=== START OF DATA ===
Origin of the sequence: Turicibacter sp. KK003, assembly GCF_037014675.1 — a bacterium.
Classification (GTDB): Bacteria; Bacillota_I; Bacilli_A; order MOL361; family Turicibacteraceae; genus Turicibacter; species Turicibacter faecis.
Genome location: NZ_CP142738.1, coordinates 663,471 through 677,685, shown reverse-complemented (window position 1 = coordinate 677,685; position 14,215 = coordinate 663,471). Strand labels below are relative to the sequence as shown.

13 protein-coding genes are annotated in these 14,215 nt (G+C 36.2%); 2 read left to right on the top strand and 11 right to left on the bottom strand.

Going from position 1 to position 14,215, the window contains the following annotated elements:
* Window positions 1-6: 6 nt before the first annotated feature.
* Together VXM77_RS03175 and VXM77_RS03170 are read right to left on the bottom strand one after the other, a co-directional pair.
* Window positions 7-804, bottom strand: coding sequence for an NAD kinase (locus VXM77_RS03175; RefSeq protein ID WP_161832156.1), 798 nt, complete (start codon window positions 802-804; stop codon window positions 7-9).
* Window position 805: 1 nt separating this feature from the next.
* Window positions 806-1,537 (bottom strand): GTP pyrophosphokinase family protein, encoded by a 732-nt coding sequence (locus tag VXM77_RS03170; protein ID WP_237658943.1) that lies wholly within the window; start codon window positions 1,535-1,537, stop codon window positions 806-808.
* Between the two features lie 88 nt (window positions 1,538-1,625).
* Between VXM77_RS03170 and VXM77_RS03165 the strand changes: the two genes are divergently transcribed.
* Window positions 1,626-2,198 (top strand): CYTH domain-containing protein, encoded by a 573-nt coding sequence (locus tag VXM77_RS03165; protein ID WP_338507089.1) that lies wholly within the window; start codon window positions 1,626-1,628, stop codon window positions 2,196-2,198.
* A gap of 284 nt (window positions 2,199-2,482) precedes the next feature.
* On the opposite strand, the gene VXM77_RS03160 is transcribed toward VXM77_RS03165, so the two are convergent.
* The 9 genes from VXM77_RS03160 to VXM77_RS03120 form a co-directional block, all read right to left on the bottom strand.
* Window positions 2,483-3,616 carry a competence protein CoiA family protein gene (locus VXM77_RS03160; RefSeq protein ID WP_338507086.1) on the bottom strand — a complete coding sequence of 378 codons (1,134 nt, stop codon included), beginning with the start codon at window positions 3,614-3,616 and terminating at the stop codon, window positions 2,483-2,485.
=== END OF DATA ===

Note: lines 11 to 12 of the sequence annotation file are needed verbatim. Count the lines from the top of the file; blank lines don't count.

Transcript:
* Between the two features lie 88 nt (window positions 1,538-1,625).
* Between VXM77_RS03170 and VXM77_RS03165 the strand changes: the two genes are divergently transcribed.